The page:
Almost every wine enthusiast has probably heard of the little insect, phylloxera. But few people understand what phylloxera is or how it managed to wipe out almost the entire European viticulture industry. The life cycle of phylloxera, which ranges in size from 0.8 to 1.5 millimeters long, is extremely complex. Simply put, phylloxera feeds first on the leaves of the vines during the reproductive phase and then on the vines’ underground roots. The leaf infestation is not fatal to the plant, but the root damage ensures that the plant will eventually be unable to absorb water and nutrients. As a result, the vine perishes. The louse could never carry out this destructive work in its native North America because native vines there are resistant. They have evolved to be able to close phylloxera puncture sites on their roots with cork tissue before major damage occurs. This explains why phylloxera went unnoticed in North America. Who would have thought that the European grapevine species, Vitis Vinifera lacked this critical defense mechanism?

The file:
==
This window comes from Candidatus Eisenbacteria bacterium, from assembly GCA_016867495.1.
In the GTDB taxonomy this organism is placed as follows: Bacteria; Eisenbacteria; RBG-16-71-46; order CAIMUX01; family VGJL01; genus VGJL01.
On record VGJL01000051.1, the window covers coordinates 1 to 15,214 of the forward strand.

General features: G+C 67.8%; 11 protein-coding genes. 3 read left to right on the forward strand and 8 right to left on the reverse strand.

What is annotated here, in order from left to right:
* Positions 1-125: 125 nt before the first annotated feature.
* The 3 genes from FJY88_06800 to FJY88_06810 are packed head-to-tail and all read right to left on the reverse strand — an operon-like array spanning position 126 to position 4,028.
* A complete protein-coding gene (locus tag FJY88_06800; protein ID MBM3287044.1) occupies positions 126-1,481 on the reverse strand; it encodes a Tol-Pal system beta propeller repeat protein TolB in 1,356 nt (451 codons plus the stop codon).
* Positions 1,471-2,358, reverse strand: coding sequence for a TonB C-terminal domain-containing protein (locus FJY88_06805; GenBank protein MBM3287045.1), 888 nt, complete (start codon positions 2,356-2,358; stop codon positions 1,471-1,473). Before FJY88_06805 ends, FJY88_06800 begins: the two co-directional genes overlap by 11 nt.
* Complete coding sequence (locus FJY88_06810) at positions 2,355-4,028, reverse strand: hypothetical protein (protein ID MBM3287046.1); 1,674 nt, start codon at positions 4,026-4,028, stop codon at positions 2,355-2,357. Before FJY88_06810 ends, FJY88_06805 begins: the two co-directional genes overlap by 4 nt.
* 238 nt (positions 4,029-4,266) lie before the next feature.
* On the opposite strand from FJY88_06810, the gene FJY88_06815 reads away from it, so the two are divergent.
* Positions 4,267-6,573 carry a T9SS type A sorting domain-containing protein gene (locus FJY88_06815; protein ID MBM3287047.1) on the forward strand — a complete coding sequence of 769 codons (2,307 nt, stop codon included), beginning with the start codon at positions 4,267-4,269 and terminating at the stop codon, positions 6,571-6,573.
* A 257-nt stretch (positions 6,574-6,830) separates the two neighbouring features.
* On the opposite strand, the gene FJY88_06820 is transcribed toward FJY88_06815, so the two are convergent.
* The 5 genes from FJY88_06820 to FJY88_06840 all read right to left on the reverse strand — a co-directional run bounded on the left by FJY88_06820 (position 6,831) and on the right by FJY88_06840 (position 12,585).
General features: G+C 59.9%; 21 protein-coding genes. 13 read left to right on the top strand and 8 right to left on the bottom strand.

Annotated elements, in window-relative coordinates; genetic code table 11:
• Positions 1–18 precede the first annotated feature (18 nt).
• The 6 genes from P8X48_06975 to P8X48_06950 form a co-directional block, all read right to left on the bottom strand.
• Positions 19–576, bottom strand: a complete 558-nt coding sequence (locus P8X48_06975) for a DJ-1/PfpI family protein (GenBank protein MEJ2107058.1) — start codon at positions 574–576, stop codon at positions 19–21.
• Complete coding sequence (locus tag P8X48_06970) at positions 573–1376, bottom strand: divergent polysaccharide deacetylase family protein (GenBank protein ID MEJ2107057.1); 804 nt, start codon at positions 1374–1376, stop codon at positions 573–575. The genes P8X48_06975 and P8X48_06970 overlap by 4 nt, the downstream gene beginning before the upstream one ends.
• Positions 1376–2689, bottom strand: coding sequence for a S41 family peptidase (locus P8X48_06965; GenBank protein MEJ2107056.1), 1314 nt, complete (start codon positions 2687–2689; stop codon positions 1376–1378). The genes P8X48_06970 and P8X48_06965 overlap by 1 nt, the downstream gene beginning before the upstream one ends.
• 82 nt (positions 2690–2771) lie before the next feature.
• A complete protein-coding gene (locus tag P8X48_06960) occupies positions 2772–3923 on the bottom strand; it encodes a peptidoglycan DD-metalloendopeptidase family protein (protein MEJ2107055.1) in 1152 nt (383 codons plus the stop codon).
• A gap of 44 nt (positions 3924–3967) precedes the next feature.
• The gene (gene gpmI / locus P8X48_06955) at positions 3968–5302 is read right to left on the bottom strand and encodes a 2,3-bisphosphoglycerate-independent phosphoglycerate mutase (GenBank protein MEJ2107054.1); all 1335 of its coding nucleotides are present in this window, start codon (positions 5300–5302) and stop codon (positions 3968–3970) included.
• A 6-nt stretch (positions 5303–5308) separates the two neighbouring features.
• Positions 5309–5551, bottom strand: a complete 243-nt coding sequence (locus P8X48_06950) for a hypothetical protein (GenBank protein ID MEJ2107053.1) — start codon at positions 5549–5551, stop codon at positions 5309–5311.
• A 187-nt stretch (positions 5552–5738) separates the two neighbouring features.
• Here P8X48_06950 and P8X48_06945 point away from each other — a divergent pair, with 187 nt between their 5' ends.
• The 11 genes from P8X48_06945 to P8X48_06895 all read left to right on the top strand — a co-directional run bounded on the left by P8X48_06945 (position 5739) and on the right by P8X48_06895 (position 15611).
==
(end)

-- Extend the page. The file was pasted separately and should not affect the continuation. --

When enthusiastic botanists in Victorian England gathered samples of American vines in the 1850s, Phylloxera was brought to Europe. The native grape species in North America are at least partially resistant to phylloxera because
In the southern Rhône area of France, the first vines started to mysteriously decay in 1863. Rapid continental spread was experienced by the issue. Only 23.4 million hectolitres of wine were produced in France